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Headlines from Alabama 810 News
- Federal Judge bans three men from National
- Legislature set to begin regular session
- Daylight Savings time begins this Sunday
Federal Judge bans three men from National
Three East Alabama men have been banned from the
Talladega National Forest for the next two years. Robert Pittard,
Rodney Greenwood of Anniston and Terry Baily of Woodland were banned
from the Talladega National Forest Friday, after pleading guilty in
Federal Court to committing lewd acts in a public place.
The men were seen by Forest Service Law
Enforcement Officers conducting themselves in a lewd manner in the
parking lot at Morgan Lake.
Legislature set to begin regular session
Gov. Bob Riley seeks to reduce the influence of
special interests in the 2007 regular legislative session that begins
at noon Tuesday, Riley's fifth session of his tenure on Goat Hill.
Issues in the upcoming session will include passage of the state's
education and general government budgets for the fiscal year that
begins Oct. 1; prison funding, especially a new women's prison;
attempts to limit property appraisals to once every four years and
annual ad valorem tax increases to no more than 3 percent; removing
the state sales tax on food; 7 percent state teacher and state
employee pay raises; and a major school construction bond issue. The
regular session can last no more than 105 calendar days, so the
session's potential last day is June 18. During the session, the 105
House members and 35 senators could introduce as many as 1,500 bills,
including hundreds of local ones. Most will fail. One House seat is
vacant, but it will be filled by special election on Tuesday.
Democrats could attempt to redraw legislative and congressional
district lines to preserve their hold on the Legislature, the last
bastion of non-local control Democrats have in Alabama. Senate
Democrats in January wrote new rules to make it easier to redraw
legislative and congressional lines last drawn in 2002.
Riley's proposed ethics legislation includes banning the transfer of
campaign contributions through numerous political action committees,
disguising the source. Legislation to ban PAC transfers and to
require even non-profit groups such as the Christian Coalition to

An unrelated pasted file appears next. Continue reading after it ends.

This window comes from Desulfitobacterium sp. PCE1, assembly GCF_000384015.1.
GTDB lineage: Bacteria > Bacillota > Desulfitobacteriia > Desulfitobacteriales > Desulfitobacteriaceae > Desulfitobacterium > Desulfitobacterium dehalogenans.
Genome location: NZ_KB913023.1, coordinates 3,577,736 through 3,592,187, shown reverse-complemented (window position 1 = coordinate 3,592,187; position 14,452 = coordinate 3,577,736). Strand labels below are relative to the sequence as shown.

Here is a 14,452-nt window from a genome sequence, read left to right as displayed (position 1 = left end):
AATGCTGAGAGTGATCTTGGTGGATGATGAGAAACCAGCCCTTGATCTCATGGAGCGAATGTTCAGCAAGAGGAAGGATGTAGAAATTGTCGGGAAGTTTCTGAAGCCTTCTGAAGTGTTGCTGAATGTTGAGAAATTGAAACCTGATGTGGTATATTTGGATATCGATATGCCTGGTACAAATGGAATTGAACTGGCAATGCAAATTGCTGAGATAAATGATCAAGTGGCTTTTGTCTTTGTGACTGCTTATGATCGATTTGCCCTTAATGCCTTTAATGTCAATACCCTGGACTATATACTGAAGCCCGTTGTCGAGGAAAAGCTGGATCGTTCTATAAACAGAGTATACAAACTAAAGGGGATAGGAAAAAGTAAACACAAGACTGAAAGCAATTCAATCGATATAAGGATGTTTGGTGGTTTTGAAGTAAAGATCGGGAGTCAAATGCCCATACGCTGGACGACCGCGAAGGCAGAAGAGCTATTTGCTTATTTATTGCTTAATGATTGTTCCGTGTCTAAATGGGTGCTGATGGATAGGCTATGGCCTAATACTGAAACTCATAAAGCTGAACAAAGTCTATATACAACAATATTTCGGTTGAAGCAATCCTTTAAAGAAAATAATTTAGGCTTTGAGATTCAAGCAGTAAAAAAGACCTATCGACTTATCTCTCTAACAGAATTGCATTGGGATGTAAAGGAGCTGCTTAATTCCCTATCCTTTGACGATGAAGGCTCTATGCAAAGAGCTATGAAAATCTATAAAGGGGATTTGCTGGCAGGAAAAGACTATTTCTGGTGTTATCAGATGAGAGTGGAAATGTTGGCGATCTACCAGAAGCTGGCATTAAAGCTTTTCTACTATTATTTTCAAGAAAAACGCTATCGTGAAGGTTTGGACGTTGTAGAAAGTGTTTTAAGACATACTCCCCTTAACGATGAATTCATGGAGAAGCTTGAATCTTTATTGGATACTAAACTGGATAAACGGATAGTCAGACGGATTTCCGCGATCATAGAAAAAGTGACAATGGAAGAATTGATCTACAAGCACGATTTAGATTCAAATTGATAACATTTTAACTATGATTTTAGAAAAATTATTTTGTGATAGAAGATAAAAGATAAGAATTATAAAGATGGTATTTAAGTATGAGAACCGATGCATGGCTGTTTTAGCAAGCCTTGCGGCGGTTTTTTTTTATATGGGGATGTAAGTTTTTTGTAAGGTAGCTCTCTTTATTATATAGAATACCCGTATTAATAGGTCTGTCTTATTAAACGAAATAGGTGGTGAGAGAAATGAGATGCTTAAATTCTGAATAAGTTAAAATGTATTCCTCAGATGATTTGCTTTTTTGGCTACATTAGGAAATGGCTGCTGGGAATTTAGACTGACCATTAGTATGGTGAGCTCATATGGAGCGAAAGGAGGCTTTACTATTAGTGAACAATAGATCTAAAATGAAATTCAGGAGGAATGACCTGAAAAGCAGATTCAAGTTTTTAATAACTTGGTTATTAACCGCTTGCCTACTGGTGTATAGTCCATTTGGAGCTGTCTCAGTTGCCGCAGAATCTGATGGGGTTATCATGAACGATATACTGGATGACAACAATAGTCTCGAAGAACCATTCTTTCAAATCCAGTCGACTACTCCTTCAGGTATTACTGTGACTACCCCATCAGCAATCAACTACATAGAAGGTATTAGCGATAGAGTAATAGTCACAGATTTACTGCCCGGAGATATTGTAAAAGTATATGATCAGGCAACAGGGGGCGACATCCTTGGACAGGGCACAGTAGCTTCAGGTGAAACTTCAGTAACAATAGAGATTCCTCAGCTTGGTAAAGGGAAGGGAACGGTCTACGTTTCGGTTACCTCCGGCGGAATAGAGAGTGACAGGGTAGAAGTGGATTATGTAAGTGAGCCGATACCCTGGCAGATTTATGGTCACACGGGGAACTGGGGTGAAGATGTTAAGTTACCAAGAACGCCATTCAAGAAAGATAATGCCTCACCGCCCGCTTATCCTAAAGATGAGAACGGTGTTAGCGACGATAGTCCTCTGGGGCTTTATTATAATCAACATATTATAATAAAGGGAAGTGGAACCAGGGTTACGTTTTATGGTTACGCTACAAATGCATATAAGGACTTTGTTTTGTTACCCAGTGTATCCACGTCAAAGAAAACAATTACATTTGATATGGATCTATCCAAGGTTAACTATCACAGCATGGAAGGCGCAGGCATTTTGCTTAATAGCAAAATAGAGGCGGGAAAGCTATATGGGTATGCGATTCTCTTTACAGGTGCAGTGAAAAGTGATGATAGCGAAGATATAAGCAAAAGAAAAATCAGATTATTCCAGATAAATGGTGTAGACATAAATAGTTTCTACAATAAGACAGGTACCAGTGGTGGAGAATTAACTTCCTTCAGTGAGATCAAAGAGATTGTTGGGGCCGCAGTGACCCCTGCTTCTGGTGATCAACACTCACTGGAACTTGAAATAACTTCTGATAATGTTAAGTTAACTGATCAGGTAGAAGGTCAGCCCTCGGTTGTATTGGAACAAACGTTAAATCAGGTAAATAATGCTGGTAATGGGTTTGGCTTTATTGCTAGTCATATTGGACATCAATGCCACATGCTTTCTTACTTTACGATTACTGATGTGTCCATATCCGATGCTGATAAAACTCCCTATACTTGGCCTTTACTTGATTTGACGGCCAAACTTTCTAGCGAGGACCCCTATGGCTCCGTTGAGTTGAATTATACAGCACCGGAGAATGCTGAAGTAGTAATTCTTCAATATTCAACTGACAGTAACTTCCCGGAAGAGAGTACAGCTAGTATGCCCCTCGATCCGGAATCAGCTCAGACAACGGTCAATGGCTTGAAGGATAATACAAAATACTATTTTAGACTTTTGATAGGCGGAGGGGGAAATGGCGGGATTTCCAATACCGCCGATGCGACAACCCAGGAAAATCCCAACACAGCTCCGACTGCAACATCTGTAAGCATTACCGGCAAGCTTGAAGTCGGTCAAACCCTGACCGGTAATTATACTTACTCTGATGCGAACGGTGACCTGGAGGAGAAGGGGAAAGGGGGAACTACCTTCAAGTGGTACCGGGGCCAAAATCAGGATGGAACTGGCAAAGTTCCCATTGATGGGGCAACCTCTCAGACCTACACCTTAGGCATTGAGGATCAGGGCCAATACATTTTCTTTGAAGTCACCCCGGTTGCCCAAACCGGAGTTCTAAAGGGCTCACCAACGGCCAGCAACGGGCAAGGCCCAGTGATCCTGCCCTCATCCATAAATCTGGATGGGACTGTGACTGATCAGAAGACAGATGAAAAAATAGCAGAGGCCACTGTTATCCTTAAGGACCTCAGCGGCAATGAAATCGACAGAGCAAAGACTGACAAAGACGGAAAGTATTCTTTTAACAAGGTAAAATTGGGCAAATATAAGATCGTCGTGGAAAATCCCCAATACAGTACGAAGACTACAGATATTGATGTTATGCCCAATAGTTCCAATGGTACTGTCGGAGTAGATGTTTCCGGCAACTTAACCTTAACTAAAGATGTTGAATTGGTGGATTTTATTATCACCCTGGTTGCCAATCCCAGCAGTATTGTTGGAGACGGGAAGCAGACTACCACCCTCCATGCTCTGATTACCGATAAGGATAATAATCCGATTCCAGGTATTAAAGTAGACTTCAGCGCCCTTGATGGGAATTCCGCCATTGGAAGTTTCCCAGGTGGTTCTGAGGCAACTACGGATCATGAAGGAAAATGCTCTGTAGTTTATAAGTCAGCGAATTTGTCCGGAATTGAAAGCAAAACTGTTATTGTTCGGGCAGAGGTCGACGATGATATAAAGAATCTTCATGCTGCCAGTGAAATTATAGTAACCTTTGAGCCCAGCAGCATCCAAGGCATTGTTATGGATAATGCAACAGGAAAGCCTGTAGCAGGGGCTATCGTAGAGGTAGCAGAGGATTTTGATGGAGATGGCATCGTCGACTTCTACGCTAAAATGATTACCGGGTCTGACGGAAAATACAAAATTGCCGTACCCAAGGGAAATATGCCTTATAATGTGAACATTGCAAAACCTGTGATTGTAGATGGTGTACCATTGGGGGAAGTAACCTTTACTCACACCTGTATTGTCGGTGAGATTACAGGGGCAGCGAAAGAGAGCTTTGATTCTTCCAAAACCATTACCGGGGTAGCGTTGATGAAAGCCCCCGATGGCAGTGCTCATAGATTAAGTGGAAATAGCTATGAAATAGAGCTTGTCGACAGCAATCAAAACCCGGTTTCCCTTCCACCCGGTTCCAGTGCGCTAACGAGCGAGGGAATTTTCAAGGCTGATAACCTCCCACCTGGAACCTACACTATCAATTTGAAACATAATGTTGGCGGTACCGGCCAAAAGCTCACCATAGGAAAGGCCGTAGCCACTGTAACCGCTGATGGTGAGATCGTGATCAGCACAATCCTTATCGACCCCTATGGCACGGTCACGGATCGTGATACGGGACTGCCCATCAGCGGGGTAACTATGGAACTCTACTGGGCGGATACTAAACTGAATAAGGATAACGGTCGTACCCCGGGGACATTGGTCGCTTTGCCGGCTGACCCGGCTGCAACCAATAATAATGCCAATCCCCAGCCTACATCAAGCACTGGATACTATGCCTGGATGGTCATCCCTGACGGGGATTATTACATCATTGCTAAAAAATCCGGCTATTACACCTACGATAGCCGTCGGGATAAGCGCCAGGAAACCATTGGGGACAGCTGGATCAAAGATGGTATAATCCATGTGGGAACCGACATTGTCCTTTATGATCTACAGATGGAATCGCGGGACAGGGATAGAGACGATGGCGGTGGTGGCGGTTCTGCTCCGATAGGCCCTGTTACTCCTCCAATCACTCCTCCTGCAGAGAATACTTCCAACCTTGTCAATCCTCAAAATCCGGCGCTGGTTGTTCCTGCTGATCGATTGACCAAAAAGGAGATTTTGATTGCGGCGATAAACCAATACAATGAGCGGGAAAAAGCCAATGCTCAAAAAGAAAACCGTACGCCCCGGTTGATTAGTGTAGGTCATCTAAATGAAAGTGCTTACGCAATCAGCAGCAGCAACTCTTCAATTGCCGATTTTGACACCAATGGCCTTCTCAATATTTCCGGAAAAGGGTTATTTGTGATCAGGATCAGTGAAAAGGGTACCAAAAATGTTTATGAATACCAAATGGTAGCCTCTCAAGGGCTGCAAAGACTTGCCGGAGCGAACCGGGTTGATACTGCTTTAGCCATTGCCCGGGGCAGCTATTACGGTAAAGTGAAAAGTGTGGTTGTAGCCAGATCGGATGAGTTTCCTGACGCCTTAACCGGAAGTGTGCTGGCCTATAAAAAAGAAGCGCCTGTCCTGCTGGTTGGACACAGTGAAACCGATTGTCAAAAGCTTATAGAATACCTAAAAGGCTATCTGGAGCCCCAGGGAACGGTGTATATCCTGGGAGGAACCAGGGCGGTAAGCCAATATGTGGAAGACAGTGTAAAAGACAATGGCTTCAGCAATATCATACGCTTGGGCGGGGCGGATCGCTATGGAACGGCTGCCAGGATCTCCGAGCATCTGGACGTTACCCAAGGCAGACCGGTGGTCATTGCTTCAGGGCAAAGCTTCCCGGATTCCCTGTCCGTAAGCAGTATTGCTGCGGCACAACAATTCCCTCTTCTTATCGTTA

reveal their funding if they get involved in political issues will
Riley may have the support of some powerful lobbyists.
Paul Hubbert of the Alabama Education Association and contract
lobbyists Joe Fine and Bob Geddie, whether by design or by accident,
want to change the system by not allowing their political action
committees to be used to disguise the source of campaign money.
The AEA's PAC spent more than $8 million on political races last year
while Fine and Geddie PACs distributed about $4.5 million.
Riley said he wants legislators, public officials and lobbyists to be
accountable, so he decided to push reform in the session.
Daylight Savings Time begins this Sunday
Springing forward for daylight-saving time arrives this Sunday March
11, three weeks earlier than usual this year, affecting daily
routines, computers and play time.
The return to standard time, falling back an
hour, will be a week later than in past years, arriving Nov. 4. The
driving force toward expanding daylight-saving time by four weeks this
year is energy savings. The energy bill of 2005, which was signed by
President Bush, amended the Uniform Time Act, making daylight-saving
time start on the second Sunday of March and end the first Sunday in
Nine months after it takes effect, the U.S.
secretary of energy is supposed to report to Congress on the impact of
the time change on energy consumption.
When it's brighter in the evening, people turn
fewer lights on, using less power.
Daylight-saving time formerly lasted from the
first Sunday of April until the last Sunday of October. Congress in
2005 voted to expand it, effective in 2007.
change has caused a boomlet in worries, likened to the Y2K worries
seven years ago, that older computers would freak out when time stamps
changed from 1999 to 2000. If users can't wait three weeks to see the
correct time, computer program designers have downloadable fixes. The
enforcer of the nation's time is the U.S. Department of
Transportation. A transportation spokesman said daylight-saving time
covers most the United States except for Hawaii, Arizona, American
Samoa, Guam, Puerto Rico and the Virgin Islands. The United States
Naval Observatory, the nation's time keeper, doesn't expect much
hullabaloo at 2 a.m. March 11, when the push is made. The observatory
and its astronomers run on universal time, which is the standard for
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